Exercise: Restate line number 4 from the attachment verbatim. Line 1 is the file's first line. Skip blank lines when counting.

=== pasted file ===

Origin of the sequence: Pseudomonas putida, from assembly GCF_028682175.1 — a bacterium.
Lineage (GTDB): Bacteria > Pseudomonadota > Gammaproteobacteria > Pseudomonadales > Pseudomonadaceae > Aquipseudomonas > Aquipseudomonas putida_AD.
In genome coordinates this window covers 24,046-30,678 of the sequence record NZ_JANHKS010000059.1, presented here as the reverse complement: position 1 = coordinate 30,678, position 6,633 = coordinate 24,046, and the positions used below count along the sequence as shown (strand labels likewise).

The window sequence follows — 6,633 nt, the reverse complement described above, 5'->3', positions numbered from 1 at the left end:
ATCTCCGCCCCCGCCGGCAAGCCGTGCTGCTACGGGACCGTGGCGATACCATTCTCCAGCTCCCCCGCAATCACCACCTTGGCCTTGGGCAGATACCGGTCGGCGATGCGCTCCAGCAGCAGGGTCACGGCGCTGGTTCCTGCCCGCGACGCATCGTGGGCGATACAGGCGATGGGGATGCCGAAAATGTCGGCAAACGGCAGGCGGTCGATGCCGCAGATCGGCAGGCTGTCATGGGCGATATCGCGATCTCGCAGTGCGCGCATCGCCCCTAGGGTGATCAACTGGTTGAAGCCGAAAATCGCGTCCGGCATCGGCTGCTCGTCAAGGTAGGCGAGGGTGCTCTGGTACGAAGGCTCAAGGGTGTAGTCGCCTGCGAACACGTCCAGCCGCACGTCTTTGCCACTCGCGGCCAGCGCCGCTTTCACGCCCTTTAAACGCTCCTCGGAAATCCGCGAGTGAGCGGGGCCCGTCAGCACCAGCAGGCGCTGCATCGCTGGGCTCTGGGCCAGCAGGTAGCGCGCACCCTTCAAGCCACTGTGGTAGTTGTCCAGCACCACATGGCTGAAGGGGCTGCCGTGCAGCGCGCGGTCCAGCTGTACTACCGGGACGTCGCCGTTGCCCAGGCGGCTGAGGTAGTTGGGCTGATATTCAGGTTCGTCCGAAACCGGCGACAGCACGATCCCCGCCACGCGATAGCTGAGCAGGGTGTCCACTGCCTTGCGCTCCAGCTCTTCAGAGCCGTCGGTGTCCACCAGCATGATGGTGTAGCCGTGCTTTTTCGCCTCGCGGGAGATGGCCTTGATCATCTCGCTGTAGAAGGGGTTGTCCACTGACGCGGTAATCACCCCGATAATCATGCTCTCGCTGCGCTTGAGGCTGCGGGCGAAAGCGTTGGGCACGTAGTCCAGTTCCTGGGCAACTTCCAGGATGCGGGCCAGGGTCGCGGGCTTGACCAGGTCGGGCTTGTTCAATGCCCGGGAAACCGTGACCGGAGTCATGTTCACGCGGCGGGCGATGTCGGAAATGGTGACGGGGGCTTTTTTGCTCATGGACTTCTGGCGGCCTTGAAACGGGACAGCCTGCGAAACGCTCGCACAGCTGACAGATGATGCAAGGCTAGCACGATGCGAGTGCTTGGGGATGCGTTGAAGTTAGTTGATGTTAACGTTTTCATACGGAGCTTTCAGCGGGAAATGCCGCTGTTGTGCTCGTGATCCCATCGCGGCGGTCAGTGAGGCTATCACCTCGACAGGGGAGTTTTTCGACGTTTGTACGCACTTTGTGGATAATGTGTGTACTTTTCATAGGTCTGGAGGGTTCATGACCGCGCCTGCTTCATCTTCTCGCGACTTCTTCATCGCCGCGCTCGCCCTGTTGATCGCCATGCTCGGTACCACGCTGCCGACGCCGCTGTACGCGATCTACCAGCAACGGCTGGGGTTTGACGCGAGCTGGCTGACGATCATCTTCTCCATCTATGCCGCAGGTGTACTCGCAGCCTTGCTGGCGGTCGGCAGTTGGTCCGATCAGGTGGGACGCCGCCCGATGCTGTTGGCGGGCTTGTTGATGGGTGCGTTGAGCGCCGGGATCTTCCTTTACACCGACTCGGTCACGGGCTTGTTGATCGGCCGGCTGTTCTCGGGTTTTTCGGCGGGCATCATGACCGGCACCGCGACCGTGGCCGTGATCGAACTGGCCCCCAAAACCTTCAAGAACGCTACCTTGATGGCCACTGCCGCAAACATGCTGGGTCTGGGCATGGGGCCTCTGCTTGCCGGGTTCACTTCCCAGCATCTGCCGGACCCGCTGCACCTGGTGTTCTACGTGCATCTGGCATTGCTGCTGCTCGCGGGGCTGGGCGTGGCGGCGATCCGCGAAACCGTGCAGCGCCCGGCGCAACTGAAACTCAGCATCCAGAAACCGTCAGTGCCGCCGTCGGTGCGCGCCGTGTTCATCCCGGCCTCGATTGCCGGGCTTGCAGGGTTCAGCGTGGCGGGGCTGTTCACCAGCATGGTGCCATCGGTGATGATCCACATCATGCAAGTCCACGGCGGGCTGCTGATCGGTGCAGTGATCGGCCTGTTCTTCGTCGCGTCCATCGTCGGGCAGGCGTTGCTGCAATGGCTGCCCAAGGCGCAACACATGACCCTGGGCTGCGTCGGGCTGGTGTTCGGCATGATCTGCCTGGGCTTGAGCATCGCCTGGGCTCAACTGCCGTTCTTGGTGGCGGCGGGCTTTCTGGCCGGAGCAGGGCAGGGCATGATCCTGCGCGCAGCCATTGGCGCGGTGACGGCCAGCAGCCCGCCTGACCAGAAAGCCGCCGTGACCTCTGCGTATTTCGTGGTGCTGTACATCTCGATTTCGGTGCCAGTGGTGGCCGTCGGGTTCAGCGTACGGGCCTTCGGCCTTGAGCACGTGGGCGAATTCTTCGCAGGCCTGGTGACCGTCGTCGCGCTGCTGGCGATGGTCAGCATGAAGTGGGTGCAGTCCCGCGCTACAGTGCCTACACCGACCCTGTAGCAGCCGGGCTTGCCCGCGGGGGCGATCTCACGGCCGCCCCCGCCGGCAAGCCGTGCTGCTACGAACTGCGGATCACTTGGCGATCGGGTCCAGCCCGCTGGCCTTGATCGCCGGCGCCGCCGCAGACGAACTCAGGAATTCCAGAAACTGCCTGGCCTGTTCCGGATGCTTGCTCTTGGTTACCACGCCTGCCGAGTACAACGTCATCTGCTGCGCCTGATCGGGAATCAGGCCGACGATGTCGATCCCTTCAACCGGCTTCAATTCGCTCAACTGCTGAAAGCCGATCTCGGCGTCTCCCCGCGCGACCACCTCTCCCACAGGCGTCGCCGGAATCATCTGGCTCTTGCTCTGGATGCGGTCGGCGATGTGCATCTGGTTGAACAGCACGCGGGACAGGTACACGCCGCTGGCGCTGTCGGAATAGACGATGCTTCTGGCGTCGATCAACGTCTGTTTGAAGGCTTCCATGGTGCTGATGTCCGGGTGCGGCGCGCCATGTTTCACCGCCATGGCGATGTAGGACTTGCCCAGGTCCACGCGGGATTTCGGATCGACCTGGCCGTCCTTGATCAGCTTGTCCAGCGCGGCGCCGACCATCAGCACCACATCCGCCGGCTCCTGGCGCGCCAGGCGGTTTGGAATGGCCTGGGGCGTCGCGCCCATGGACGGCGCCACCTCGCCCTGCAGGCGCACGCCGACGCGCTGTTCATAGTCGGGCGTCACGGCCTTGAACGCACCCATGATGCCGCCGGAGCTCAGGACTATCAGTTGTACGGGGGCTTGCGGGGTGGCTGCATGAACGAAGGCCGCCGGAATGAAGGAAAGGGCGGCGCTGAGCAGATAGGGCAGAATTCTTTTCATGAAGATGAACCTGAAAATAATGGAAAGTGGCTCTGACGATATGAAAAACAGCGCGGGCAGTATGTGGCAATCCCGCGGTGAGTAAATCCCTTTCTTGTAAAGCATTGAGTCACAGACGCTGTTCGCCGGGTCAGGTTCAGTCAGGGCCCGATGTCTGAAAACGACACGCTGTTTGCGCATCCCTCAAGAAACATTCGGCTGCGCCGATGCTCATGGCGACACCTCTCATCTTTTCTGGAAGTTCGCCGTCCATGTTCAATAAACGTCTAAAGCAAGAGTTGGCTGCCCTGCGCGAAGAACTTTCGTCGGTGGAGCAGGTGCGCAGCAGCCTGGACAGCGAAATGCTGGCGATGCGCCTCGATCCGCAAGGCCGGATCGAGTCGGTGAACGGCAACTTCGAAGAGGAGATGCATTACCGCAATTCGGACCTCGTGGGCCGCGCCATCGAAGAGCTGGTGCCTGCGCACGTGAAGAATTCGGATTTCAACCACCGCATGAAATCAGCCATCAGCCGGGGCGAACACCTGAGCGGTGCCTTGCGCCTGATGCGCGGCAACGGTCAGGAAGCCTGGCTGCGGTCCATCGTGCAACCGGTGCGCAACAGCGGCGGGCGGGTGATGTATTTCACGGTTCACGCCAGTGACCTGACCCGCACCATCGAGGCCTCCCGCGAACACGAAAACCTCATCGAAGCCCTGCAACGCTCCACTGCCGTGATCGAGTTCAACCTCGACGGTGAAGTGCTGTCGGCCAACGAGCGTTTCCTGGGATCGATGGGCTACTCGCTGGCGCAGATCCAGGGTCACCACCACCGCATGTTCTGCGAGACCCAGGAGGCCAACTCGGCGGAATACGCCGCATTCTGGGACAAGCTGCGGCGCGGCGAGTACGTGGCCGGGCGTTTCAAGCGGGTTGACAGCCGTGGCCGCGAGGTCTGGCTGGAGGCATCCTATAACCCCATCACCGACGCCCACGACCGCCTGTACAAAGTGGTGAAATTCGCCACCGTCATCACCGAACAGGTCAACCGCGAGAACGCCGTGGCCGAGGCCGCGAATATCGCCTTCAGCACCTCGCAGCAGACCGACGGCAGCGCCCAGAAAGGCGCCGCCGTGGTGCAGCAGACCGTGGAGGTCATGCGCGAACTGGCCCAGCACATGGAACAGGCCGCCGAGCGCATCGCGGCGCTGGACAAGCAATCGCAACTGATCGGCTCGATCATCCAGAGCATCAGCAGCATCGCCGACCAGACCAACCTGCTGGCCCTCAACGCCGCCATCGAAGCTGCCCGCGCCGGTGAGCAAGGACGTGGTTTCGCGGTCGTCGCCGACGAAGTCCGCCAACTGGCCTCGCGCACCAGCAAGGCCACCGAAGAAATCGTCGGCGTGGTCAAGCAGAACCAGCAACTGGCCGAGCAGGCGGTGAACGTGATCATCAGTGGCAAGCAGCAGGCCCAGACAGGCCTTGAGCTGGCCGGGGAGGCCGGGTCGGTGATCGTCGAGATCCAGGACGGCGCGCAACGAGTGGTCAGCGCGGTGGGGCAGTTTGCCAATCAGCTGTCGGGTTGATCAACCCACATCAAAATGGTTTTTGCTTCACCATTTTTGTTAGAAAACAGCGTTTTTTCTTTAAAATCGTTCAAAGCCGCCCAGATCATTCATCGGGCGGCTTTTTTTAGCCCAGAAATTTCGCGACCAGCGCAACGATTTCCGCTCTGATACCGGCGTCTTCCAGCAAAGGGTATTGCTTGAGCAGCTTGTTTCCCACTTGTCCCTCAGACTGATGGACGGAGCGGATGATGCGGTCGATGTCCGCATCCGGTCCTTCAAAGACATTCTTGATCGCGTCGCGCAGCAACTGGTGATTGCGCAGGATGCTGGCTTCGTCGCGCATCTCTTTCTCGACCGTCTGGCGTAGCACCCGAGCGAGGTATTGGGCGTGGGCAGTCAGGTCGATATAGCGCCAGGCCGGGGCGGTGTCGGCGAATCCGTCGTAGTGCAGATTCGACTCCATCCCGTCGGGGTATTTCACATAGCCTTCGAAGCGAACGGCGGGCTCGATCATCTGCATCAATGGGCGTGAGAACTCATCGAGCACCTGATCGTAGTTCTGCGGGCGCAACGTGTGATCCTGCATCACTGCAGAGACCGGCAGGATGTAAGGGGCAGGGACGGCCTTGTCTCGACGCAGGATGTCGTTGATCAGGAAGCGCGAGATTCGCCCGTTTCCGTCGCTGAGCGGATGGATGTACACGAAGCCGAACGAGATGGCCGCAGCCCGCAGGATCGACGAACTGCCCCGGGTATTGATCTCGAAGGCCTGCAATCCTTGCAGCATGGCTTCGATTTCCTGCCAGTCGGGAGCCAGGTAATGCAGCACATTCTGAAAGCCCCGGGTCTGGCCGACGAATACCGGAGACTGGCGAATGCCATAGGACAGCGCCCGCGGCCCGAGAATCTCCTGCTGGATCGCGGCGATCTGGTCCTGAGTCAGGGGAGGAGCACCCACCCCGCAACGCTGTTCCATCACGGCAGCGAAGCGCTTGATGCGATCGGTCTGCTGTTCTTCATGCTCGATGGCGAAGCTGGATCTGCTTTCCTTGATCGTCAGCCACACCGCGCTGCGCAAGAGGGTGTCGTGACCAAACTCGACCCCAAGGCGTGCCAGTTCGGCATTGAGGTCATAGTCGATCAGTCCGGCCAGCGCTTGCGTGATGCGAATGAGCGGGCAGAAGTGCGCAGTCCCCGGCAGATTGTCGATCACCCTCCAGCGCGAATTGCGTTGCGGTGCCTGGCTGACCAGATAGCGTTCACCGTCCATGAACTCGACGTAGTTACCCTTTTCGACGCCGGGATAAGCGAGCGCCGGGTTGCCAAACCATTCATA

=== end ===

The window sequence follows — 6,633 nt, the reverse complement described above, 5'->3', positions numbered from 1 at the left end: